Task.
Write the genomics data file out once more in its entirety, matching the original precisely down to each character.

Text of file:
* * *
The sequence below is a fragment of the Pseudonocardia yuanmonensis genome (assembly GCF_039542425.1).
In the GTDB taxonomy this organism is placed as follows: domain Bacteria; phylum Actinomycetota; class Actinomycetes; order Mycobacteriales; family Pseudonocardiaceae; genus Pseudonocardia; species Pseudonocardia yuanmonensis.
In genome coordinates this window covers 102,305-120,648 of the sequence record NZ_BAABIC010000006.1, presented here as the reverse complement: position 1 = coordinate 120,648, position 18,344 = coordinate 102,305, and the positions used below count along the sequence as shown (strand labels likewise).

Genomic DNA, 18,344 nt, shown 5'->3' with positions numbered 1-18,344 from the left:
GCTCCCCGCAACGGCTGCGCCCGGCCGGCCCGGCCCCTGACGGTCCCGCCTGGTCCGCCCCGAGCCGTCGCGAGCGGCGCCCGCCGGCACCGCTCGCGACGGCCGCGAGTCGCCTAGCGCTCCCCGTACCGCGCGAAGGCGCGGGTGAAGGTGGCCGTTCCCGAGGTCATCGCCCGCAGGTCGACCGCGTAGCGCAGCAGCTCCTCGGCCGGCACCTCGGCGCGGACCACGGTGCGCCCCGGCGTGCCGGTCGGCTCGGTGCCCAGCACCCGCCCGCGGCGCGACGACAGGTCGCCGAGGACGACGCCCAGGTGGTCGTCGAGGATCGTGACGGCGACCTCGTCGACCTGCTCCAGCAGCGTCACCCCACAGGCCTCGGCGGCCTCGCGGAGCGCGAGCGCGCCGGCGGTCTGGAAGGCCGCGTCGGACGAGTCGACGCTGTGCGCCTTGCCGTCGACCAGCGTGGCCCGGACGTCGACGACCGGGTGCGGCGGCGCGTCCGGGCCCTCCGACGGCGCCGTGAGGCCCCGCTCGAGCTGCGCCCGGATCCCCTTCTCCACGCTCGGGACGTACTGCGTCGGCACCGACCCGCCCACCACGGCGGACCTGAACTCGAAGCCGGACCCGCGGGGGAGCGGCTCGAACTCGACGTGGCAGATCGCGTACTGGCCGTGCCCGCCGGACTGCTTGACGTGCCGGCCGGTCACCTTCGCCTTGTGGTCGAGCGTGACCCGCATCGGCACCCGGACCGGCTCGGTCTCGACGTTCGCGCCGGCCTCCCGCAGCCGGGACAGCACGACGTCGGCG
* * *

The sequence below is a fragment of the Pseudonocardia yuanmonensis genome (assembly GCF_039542425.1).
In the GTDB taxonomy this organism is placed as follows: domain Bacteria; phylum Actinomycetota; class Actinomycetes; order Mycobacteriales; family Pseudonocardiaceae; genus Pseudonocardia; species Pseudonocardia yuanmonensis.
In genome coordinates this window covers 102,305-120,648 of the sequence record NZ_BAABIC010000006.1, presented here as the reverse complement: position 1 = coordinate 120,648, position 18,344 = coordinate 102,305, and the positions used below count along the sequence as shown (strand labels likewise).

Genomic DNA, 18,344 nt, shown 5'->3' with positions numbered 1-18,344 from the left:
GCTCCCCGCAACGGCTGCGCCCGGCCGGCCCGGCCCCTGACGGTCCCGCCTGGTCCGCCCCGAGCCGTCGCGAGCGGCGCCCGCCGGCACCGCTCGCGACGGCCGCGAGTCGCCTAGCGCTCCCCGTACCGCGCGAAGGCGCGGGTGAAGGTGGCCGTTCCCGAGGTCATCGCCCGCAGGTCGACCGCGTAGCGCAGCAGCTCCTCGGCCGGCACCTCGGCGCGGACCACGGTGCGCCCCGGCGTGCCGGTCGGCTCGGTGCCCAGCACCCGCCCGCGGCGCGACGACAGGTCGCCGAGGACGACGCCCAGGTGGTCGTCGAGGATCGTGACGGCGACCTCGTCGACCTGCTCCAGCAGCGTCACCCCACAGGCCTCGGCGGCCTCGCGGAGCGCGAGCGCGCCGGCGGTCTGGAAGGCCGCGTCGGACGAGTCGACGCTGTGCGCCTTGCCGTCGACCAGCGTGGCCCGGACGTCGACGACCGGGTGCGGCGGCGCGTCCGGGCCCTCCGACGGCGCCGTGAGGCCCCGCTCGAGCTGCGCCCGGATCCCCTTCTCCACGCTCGGGACGTACTGCGTCGGCACCGACCCGCCCACCACGGCGGACCTGAACTCGAAGCCGGACCCGCGGGGGAGCGGCTCGAACTCGACGTGGCAGATCGCGTACTGGCCGTGCCCGCCGGACTGCTTGACGTGCCGGCCGGTCACCTTCGCCTTGTGGTCGAGCGTGACCCGCATCGGCACCCGGACCGGCTCGGTCTCGACGTTCGCGCCGGCCTCCCGCAGCCGGGACAGCACGACGTCGGCG